Wednesday, May 31, 2006


Not really oracle related, other than it runs on an oracle database and I don't like to pick on a company in public, but.... We have a product that uses ESRI's SDE software for mapping. We get most of our support through a vendor who has a very good working knowledge of ESRI. We have been getting some pressure to make the software available 24x7 due to changes in the staffing model. For maintance, SDE requires no users accessing the software, that doesn't make 24x7 very easy to do. We spoke with the vendor with no success. So I thought I would contact ESRI direct. I go and look up the page, find the ESRI developer site. I really and truly started to laugh out loud as I read the home page at . To make it easy to find, here is a copy/paste: Announcements Developer Summit—More Developer Summit session information has been posted. The information can be found under the Media Center tab. We apologize for the delay in posting these items. Limited Availability on Sunday—Each Sunday EDN's availability between approximately 8:00 a.m. and 1:30 p.m. (Los Angeles Time) may be interrupted intermittently due to routine maintenance. We apologize for any inconvenience this may cause you. I have a feeling trying to convince them that downtime for maintenance is not acceptable is going to be a very, very hard sell.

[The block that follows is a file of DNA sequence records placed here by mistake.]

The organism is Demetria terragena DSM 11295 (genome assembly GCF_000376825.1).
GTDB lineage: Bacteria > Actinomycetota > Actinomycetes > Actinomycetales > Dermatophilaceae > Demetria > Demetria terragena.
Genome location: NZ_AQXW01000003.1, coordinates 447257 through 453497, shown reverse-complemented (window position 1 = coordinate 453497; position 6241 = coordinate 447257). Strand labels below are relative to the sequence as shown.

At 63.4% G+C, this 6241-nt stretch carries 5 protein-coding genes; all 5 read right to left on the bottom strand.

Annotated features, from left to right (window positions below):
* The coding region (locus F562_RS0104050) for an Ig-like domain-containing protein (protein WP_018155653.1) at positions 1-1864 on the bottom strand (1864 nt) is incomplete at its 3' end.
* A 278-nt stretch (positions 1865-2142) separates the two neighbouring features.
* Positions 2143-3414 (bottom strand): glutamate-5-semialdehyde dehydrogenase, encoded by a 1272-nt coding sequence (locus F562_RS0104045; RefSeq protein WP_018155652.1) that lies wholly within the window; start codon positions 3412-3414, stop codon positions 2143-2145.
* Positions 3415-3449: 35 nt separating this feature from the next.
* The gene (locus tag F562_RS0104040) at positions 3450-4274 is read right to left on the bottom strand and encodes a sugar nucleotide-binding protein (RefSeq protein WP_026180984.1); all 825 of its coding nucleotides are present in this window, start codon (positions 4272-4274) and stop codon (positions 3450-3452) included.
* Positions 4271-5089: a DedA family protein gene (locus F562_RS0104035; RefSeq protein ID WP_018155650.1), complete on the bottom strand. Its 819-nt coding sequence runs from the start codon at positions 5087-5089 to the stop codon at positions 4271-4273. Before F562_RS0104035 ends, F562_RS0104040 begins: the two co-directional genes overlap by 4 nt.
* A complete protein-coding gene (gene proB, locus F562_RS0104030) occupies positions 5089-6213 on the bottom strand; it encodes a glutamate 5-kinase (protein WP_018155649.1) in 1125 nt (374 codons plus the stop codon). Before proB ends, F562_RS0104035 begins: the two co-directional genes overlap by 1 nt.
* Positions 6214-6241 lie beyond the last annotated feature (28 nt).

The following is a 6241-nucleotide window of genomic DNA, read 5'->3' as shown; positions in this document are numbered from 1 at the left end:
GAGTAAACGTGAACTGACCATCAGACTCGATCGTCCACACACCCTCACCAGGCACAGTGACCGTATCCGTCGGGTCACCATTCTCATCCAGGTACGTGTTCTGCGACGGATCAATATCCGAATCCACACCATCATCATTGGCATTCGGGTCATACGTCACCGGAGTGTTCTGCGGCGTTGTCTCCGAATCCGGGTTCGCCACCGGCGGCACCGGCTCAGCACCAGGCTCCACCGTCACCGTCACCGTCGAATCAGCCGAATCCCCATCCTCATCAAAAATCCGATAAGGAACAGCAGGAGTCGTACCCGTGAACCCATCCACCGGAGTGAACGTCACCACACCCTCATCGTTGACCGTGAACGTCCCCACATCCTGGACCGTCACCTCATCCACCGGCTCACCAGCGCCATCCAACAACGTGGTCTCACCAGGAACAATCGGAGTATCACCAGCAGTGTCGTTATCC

Tuesday, May 30, 2006

Another for the WTF

Question from a developer: "Why does this query take so long to process?"
Can anybody spot the problem? They are looking for a simple return, they do not look at the value of the return as long as one row is returned, the java returns TRUE and they continue on. They run the above SQL for every record in HEADER that they are looking to update to look to see if there are corresponding detail lines. The HEADER table has 200K + records. I suggested this one to them.
There are much better ways to do this, I will let the developer work on those, he is very embaressed and is spending the needed time on the issue and has since this one found other queries that were along the similiar lines.

Wednesday, May 24, 2006

Not to start a war here or anything

BUT, tomorrow is the beginning of the end for Windows Oracle Database servers in our company. The very LAST oracle database that runs on windows is in the pipe to be converted to HPUX, due date - June 4th, but this might get pushed back a couple of weeks due to factors I can't control. Testing is ongoing, but it looks good, users are impressed by the performance and the vendor is happy. 132 Databases in the company, 131 on a flavour of unix (HPUX,Linux many types, AIX and Solaris) and ONE windows. Free of windows at last... Now, if I could only convince management to allow me to run linux on my laptop. Now... to start the conversion process off of HPUX RISC onto something else... I am thinking AIX. :)

Sunday, May 21, 2006

Multiple Failures